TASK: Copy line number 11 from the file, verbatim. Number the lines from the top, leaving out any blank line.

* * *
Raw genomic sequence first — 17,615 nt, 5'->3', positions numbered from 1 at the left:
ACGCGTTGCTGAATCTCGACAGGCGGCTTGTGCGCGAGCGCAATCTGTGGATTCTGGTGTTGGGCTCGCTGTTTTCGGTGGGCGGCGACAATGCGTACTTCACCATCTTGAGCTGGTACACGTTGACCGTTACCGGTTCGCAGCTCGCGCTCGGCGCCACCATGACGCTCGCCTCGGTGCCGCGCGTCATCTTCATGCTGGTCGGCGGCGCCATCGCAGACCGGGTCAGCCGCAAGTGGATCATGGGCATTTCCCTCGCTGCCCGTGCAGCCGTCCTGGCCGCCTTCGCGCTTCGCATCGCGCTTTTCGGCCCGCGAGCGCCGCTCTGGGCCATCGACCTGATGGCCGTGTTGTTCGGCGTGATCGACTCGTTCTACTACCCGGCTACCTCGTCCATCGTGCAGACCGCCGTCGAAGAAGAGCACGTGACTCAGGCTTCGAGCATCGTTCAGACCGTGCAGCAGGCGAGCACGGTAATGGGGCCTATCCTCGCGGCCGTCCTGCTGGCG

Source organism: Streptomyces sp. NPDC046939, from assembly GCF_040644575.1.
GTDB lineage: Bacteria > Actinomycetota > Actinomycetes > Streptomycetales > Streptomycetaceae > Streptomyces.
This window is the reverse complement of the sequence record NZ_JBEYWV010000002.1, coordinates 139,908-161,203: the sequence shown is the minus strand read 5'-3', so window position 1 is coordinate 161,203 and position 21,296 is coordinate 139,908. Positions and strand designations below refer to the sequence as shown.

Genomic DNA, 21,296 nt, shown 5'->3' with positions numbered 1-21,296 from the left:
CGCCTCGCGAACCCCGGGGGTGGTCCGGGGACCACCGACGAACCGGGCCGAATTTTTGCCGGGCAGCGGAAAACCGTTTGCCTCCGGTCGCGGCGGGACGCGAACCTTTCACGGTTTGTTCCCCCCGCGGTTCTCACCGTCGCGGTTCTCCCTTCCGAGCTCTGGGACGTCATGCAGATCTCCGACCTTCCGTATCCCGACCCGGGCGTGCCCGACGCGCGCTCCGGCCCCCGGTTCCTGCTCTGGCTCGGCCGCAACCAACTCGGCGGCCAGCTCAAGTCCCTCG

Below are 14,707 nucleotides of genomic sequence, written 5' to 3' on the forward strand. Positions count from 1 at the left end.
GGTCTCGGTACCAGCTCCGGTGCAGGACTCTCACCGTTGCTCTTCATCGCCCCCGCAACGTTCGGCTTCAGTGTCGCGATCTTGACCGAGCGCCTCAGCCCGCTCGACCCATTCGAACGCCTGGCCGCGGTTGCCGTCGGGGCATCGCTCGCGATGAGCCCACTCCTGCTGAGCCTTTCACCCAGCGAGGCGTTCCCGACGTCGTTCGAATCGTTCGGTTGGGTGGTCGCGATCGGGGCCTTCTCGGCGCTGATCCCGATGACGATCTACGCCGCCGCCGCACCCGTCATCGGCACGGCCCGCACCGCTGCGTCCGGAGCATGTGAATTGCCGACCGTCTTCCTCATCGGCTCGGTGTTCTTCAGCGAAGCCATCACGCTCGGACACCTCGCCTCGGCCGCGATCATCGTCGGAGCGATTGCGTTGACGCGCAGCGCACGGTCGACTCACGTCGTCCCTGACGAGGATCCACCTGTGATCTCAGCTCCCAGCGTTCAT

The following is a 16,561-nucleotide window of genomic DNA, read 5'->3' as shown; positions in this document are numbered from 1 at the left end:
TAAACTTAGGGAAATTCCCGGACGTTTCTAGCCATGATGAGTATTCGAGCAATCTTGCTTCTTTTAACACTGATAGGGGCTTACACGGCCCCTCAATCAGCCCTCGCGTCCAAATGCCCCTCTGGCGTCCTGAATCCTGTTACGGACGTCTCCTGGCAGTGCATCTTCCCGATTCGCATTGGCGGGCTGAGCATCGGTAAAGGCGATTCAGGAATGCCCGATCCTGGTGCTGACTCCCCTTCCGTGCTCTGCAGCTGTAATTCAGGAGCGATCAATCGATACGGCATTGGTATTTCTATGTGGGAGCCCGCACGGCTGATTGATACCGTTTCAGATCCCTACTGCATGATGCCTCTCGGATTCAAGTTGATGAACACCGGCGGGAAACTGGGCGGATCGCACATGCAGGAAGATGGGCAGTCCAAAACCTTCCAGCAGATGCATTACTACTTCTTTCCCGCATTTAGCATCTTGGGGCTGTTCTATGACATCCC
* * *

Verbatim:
TAAACTTAGGGAAATTCCCGGACGTTTCTAGCCATGATGAGTATTCGAGCAATCTTGCTTCTTTTAACACTGATAGGGGCTTACACGGCCCCTCAATCAGCCCTCGCGTCCAAATGCCCCTCTGGCGTCCTGAATCCTGTTACGGACGTCTCCTGGCAGTGCATCTTCCCGATTCGCATTGGCGGGCTGAGCATCGGTAAAGGCGATTCAGGAATGCCCGATCCTGGTGCTGACTCCCCTTCCGTGCTCTGCAGCTGTAATTCAGGAGCGATCAATCGATACGGCATTGGTATTTCTATGTGGGAGCCCGCACGGCTGATTGATACCGTTTCAGATCCCTACTGCATGATGCCTCTCGGATTCAAGTTGATGAACACCGGCGGGAAACTGGGCGGATCGCACATGCAGGAAGATGGGCAGTCCAAAACCTTCCAGCAGATGCATTACTACTTCTTTCCCGCATTTAGCATCTTGGGGCTGTTCTATGACATCCC